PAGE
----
With the Low-Boom Flight Demonstrator (LBFD), the first quiet supersonic X-plane, NASA intends to collect novel data in order to transform commercial supersonic aviation.
The LBFD represents the first NASA X-plane of the 21stcentury. Its mission is split into two parts. The first focuses on design and build, with the development of a new, piloted X-plane capable of flying at supersonic speeds. It will showcase technology to reduce the volume of the supersonic boom, transforming it into a gentle thump.
The second part of the mission is committed to data capture. The X-plane will fly over diverse communities—ranging from urban to rural—across the U.S. in order to gather data on ground-based human responses to the low-boom flights. That data will be shared with U.S. and international regulators to encourage the introduction of new sound-based rules governing overland supersonic flight. Ultimately, it is hoped this will pave the way for faster commercial passenger and cargo air travel around the world.
“We’ll fly this X-plane at supersonic speeds over land—but quietly,” said Jaiwon Shin, associate administrator for NASA’s Aeronautics Research Mission Directorate (ARMD), speaking at a briefing to announce the contract award for the LBFD. “We’ll fly it over select U.S. cities and ask the people living and working in those communities to tell us what they heard, if anything. We will provide the scientifically collected human response data to the FAA and International Civil Aviation Organization, or ICAO, so that they can use the data to change the current rule that completely bans civil supersonic flights over land. When the rule is changed, the door will open to an aviation industry ready to enter a new supersonic market in our country and around the world. This X-plane is a critical step closer to that exciting future.”
The 94-foot aircraft will fly at an elevation of 55,000 feet while going 1.4 times the speed of sound. While the shape of the X-plane is revolutionary, the rest of the build is intended to maximize cost efficiencies by using off-the-shelf materials.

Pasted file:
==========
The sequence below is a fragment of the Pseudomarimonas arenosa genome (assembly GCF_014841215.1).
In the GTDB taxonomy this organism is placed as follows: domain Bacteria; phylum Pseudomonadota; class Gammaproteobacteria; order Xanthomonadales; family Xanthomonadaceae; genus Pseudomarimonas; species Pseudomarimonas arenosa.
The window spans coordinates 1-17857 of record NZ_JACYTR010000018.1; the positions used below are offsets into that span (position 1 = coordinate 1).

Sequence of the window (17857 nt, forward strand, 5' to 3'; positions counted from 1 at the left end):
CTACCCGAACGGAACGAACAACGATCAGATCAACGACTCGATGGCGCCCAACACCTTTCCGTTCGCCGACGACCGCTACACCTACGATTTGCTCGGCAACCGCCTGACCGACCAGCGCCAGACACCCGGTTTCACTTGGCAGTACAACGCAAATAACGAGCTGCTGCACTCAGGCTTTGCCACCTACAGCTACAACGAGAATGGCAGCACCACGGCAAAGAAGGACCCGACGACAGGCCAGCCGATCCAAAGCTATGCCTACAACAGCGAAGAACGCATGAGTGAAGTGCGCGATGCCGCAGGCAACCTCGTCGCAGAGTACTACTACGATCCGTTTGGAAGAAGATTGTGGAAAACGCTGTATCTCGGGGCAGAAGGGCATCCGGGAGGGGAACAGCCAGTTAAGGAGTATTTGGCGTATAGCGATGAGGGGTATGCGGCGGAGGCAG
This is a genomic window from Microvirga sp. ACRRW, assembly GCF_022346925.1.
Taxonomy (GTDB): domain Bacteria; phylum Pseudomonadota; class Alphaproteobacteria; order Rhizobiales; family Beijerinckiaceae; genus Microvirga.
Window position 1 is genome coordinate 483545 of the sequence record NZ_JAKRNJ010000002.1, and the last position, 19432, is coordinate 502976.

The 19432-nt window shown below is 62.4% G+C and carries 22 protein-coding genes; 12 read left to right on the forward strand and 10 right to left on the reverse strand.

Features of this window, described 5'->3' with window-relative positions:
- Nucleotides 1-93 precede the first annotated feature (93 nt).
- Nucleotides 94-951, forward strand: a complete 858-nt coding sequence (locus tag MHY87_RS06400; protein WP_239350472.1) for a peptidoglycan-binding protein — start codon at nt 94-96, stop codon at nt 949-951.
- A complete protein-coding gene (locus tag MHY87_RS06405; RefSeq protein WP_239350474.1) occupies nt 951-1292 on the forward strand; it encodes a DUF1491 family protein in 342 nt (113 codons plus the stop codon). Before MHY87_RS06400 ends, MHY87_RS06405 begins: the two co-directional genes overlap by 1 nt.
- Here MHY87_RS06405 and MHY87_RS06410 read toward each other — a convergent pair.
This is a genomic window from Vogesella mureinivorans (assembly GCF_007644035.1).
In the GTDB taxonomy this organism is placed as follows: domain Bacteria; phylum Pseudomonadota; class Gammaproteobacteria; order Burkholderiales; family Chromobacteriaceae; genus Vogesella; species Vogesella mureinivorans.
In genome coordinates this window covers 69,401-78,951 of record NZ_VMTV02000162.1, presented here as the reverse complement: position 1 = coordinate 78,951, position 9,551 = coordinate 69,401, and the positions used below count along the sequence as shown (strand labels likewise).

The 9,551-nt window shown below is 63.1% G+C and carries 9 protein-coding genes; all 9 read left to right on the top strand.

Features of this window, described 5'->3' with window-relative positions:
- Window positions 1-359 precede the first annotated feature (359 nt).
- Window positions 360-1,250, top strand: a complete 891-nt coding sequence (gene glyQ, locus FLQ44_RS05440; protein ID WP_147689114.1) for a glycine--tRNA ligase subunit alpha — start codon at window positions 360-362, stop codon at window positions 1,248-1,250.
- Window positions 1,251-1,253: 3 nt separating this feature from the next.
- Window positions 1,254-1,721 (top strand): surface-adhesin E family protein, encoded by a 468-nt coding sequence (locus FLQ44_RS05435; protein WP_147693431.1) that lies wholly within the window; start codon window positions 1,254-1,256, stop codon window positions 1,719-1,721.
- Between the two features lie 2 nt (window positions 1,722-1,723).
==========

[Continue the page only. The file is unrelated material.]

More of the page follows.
“[O]ne of the guiding principles that we had in designing this airplane was to make it as affordable as possible,” said Peter Iosifidis, LBFD program manager at Lockheed Martin, which was awarded the $247.5 million contract to build the X-plane. “The only thing that is new is the shape. The canopy is off a back seat of a T-38, the landing gear is from an F-16, and the engine is a General Electric 414-400. A lot of the subsystems have come off either F-16 or F-18 aircraft. There’s really no new development of any major components as part of this effort.”
The new aircraft is not intended to be a prototype for a commercial supersonic plane. Instead, like earlier NASA X-planes such as the Bell X-1 and the North American X-15, it will be an experimental research craft designed to collect critical data. The plan is to begin building the plane immediately based on a preliminary design established in 2017. The initial flight of the LBFD is planned for 2021.
“After the first flight, there will be a flight clearance phase where we’ll prove that the airplane’s safe to fly and that it meets the mission performance. Following that phase, there will be what we call the acoustic validation phase, where we’ll find out: does the aircraft do the quiet supersonic signature that we expect,” said Peter Coen, project manager for NASA’s Integrated Aviation Systems Program. “That’s expected to last through about September of 2022. And immediately following that, we will conduct our first community response test.” He added, “That test will be flown from NASA Armstrong but will take place in a community in the southwestern U.S. that’s not normally exposed to sonic booms.”
The team intends to conduct two community response tests per year over three years, for a total of up to six tests over a representative database of cities, towns, and rural areas across the country. Each test area will cover 50 by 50 square miles. That will entail capturing responses from a large number of people, which is exactly the kind of comprehensive coverage the team needs to obtain extensive, relevant data for authorities.
Although construction has not yet begun on the X-plane, NASA has already been laying the groundwork for the critical community response testing phase. “We’ve done tests at NASA Armstrong using an F-18 and a unique dive maneuver that creates something that sounds like a low-boom sound to start to test how you do surveys, how you measure the noise, how you record the information. We’re planning a risk reduction test in the near future over a larger community, again using that F-18 dive maneuver but with people who are not experienced with the sound,” said Coen.
Awarding the contract for the LBFD and beginning work on the build represents the culmination of extensive work performed across the agency. “Years of NASA research, from all four aeronautic centers, have brought us to this day. Exploring the science of sonic booms, flying modified aircraft to test methods for quieting the sonic boom, trying out new ideas in wind tunnels, taking advantage of new concepts in computational simulations,” said former NASA Acting Administrator Robert Lightfoot. “This low boom supersonic demonstration mission—the X-plane and the community flights to come—is truly a game changer.”
Hear it for yourself: watch a video illustrating the difference in sound between a sonic “boom” produced by today’s airplanes and the gentle “thump” that will be created by the LBFD.
Read an article about the X-15, one of NASA’s 20th-century X-planes.